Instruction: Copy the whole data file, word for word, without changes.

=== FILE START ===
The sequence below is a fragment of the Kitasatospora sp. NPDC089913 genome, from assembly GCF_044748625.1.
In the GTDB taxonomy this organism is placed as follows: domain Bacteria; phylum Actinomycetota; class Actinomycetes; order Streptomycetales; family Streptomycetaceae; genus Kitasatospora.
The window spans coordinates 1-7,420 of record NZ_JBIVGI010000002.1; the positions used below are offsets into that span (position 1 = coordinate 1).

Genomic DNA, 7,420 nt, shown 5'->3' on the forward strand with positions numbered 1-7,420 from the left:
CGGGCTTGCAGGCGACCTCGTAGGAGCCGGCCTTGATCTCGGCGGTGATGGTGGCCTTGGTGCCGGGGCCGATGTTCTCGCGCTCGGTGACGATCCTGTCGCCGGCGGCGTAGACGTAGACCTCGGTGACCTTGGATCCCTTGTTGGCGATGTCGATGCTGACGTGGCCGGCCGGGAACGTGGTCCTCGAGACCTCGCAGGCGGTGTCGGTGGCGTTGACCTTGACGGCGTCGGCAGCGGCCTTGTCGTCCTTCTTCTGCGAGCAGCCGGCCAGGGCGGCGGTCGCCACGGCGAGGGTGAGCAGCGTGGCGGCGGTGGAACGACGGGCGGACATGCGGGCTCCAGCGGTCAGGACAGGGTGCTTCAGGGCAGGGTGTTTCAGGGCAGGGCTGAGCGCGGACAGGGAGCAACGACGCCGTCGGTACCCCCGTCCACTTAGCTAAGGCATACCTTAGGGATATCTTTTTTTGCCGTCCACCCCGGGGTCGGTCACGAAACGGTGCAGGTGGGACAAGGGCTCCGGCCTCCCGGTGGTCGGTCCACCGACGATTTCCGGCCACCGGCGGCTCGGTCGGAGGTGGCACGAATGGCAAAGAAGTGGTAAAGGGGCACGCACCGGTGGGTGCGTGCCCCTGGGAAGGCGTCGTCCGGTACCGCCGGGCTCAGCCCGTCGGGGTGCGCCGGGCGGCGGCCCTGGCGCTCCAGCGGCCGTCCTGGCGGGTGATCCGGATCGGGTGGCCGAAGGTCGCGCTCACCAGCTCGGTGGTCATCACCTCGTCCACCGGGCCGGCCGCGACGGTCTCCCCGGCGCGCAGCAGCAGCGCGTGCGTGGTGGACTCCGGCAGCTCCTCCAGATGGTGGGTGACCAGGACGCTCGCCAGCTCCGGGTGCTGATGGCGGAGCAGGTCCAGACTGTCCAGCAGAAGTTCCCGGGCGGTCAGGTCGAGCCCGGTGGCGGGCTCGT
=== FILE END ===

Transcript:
The sequence below is a fragment of the Kitasatospora sp. NPDC089913 genome, from assembly GCF_044748625.1.
In the GTDB taxonomy this organism is placed as follows: domain Bacteria; phylum Actinomycetota; class Actinomycetes; order Streptomycetales; family Streptomycetaceae; genus Kitasatospora.
The window spans coordinates 1-7,420 of record NZ_JBIVGI010000002.1; the positions used below are offsets into that span (position 1 = coordinate 1).

Genomic DNA, 7,420 nt, shown 5'->3' on the forward strand with positions numbered 1-7,420 from the left:
CGGGCTTGCAGGCGACCTCGTAGGAGCCGGCCTTGATCTCGGCGGTGATGGTGGCCTTGGTGCCGGGGCCGATGTTCTCGCGCTCGGTGACGATCCTGTCGCCGGCGGCGTAGACGTAGACCTCGGTGACCTTGGATCCCTTGTTGGCGATGTCGATGCTGACGTGGCCGGCCGGGAACGTGGTCCTCGAGACCTCGCAGGCGGTGTCGGTGGCGTTGACCTTGACGGCGTCGGCAGCGGCCTTGTCGTCCTTCTTCTGCGAGCAGCCGGCCAGGGCGGCGGTCGCCACGGCGAGGGTGAGCAGCGTGGCGGCGGTGGAACGACGGGCGGACATGCGGGCTCCAGCGGTCAGGACAGGGTGCTTCAGGGCAGGGTGTTTCAGGGCAGGGCTGAGCGCGGACAGGGAGCAACGACGCCGTCGGTACCCCCGTCCACTTAGCTAAGGCATACCTTAGGGATATCTTTTTTTGCCGTCCACCCCGGGGTCGGTCACGAAACGGTGCAGGTGGGACAAGGGCTCCGGCCTCCCGGTGGTCGGTCCACCGACGATTTCCGGCCACCGGCGGCTCGGTCGGAGGTGGCACGAATGGCAAAGAAGTGGTAAAGGGGCACGCACCGGTGGGTGCGTGCCCCTGGGAAGGCGTCGTCCGGTACCGCCGGGCTCAGCCCGTCGGGGTGCGCCGGGCGGCGGCCCTGGCGCTCCAGCGGCCGTCCTGGCGGGTGATCCGGATCGGGTGGCCGAAGGTCGCGCTCACCAGCTCGGTGGTCATCACCTCGTCCACCGGGCCGGCCGCGACGGTCTCCCCGGCGCGCAGCAGCAGCGCGTGCGTGGTGGACTCCGGCAGCTCCTCCAGATGGTGGGTGACCAGGACGCTCGCCAGCTCCGGGTGCTGATGGCGGAGCAGGTCCAGACTGTCCAGCAGAAGTTCCCGGGCGGTCAGGTCGAGCCCGGTGGCGGGCTCGT